I heard a knock at the door… it was an unannounced visit from a lady who lives in our building. And, my house was a MESS!!! My 5 year old daughter has recently been on a rampage of creating things using BIG pieces of paper and sticky tape. The photo above is what it looks like just at the start of one of her creative moments. She can sit there for an hour, ferociously cutting, and taping, and trying out her inventions. This is what it looked like after only half an hour.
The other day, she stayed up until 10pm and made a ‘cage‘ for her Beenie Boo out of rolled up paper (she had taken a nap that day and we homeschool, so it’s not like she had to be anywhere the next day).
And, the night before our unannounced visitor, she had been making HUGE paper airplanes, standing on the couch and launching 2, 3 and 4 at a time. One particular one was a ‘double’ with a bag attached. There were pieces of paper everywhere! On top of that, her other sister and brother were busy making their own creations. Duplos, embroidery string, knitting wool. OMG! The house looked trashed!
So, the neighbour said what she needed to say about the body corporate stuff, and as she was leaving, I sort of apologised for the mess (even though I shouldn’t of) and she felt the need to tell me about how when she was a parent… blah blah blah, she used to know a person who made their child clean up every time they moved to the next activity.
I was like, “Um… yeah… I know… that doesn’t really work for us.”
See, I like when they get all creative and I don’t want to stop it for something as little as cleaning up. To ME it’s important to clean up. But, to my kids, not so much!
I’ll never forget something I heard from one of my yoga teachers who was leading the teacher training of a parenting course I was taking. He told us to be able to recognise the difference between a ‘mess‘ and and when they’re being destructive.
A child’s ‘mess‘ could be their masterpiece! He told us once how he walked into his daughter’s room and there were cardboard boxes and stuff strewn everywhere! He asked her what she had made. She said, “It’s a town, daddy!” And proceeded to show him where all the buildings where.
Most little kids won’t naturally clean up after themselves. Because, usually, they don’t see what they’ve done as anything messy! What were they doing when they were making a ‘mess‘? They were being BUILDERS and INVENTORS and DESIGNERS! They were not being messy… Not in their minds anyway.
When I was a teenager, I used to sew clothes like a mad woman! I can’t even imagine my mother coming into my room and telling me to stop what I was doing to clean up my fabric scrapes. No way! I was in the depths of creating! And when I was finished, I had to move onto something else. Eventually, I would clean it up.
My oldest daughter is 8, and with her, she understands the idea of cleaning up after a certain point. But, my little ones, they are just SO in the moment, it’s really hard, almost impossible, to get them to pause and clean up before they move to the next thing. It’s just about as hard as stopping a freight train!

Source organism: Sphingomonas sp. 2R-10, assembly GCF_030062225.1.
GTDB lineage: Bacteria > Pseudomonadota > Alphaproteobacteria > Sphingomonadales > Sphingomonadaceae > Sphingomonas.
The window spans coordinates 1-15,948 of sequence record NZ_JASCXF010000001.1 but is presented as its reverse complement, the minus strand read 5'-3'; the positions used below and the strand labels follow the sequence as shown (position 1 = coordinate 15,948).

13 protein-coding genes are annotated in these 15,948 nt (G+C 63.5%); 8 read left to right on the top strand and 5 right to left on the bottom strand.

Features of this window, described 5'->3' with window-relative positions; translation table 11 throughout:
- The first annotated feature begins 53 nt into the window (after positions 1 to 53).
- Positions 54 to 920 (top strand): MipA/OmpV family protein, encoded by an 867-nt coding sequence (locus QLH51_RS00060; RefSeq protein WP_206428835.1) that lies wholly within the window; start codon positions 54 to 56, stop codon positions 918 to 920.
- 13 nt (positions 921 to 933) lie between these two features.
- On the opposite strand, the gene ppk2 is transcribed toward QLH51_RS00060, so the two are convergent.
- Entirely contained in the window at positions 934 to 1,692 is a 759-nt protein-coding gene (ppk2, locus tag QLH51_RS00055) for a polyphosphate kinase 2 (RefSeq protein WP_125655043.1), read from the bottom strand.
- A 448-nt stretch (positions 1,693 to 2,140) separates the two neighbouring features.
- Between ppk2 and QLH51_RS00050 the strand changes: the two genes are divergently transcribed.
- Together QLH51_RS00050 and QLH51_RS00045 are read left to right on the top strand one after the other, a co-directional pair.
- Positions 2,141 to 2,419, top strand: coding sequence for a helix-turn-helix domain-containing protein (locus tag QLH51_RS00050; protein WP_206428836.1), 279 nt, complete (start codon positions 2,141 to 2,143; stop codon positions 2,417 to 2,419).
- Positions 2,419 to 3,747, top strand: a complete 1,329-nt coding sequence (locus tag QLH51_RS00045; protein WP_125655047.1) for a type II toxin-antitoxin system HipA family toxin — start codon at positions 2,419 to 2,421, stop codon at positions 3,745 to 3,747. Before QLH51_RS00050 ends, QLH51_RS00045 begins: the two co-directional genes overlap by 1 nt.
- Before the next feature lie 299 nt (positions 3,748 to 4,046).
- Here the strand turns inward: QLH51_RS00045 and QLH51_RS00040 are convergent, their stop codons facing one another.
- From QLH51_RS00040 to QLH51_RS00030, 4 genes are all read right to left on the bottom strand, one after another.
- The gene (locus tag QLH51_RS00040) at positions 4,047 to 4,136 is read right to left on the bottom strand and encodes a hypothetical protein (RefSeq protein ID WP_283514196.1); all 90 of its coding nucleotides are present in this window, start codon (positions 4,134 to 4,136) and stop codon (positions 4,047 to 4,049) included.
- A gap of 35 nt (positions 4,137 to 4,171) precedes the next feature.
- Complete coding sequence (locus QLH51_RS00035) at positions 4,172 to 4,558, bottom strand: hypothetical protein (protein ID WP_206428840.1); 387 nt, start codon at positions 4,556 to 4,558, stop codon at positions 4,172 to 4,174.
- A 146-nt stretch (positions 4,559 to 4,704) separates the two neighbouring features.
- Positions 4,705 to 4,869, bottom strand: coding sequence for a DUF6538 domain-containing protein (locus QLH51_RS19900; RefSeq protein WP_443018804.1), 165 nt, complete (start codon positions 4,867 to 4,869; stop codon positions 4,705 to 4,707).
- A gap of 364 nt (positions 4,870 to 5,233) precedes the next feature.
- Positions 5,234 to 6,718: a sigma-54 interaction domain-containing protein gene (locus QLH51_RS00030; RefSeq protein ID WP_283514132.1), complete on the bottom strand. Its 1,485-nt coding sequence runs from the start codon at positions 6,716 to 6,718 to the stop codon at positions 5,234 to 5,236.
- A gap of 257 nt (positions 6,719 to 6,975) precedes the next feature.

I realised that if constantly made my kids clean up every time they wanted to move to the next activity, it was going to take some bribing, threatening, etc. And that’s NOT what I wanted to do.
Nobody bribes or threatens me to clean up… so why should I bribe or threaten my children to do the same?
Older kids can be more reasonable.
But, of course, we don’t want to always live in a pig stye. I get that… So, a few things I do to stay relatively organised are:
- Be realistic about their age and what I’m asking for them to clean up.
- Toys live in a shallow basket (otherwise, they ALL get spilled out when they’re looking for what they want)
- Rotate toys and items that don’t get used, to avoid having too much clutter in the house.
- Ask their permission if I can ‘ruin’ their creatives before I (or we) put them away.
- Recognise MY limit for how much mess I can tolerate, not let other people influence me (like my neighbour sticking her nose in my house, nor will I listen to people who read Marie Kondo and don’t have three children that are homeschooled)
- Stop kids if they are truly being destructive. When my son starts chucking things off the kitchen table, I certainly don’t think he’s creating something… he’s angry. So, then I stop him. I also stop any behaviour (creative or not) that’s going to destroy something that I feel is valuable. You definitely need some limits.
- If I feel the mess is getting in the way of us functioning, we take all the time out we need to clean up. That means, no going out to play, no doing anything ‘fun‘ until it’s cleaned up. They do get the point that at some point, we need to clean up. It’s not total mayhem all the time.
So, anyway. You can come to my house, it’s not very tidy. But, if you look close, you will see all the amazing creations my children have made that are stacked on their messy desk. Who am I to stop them??? One day, they may be creating something that is important to more than just themselves. It’s not my job to squash their enthusiasm. In the meantime, I might make a sign for my door, “The house was clean yesterday, sorry you missed it.“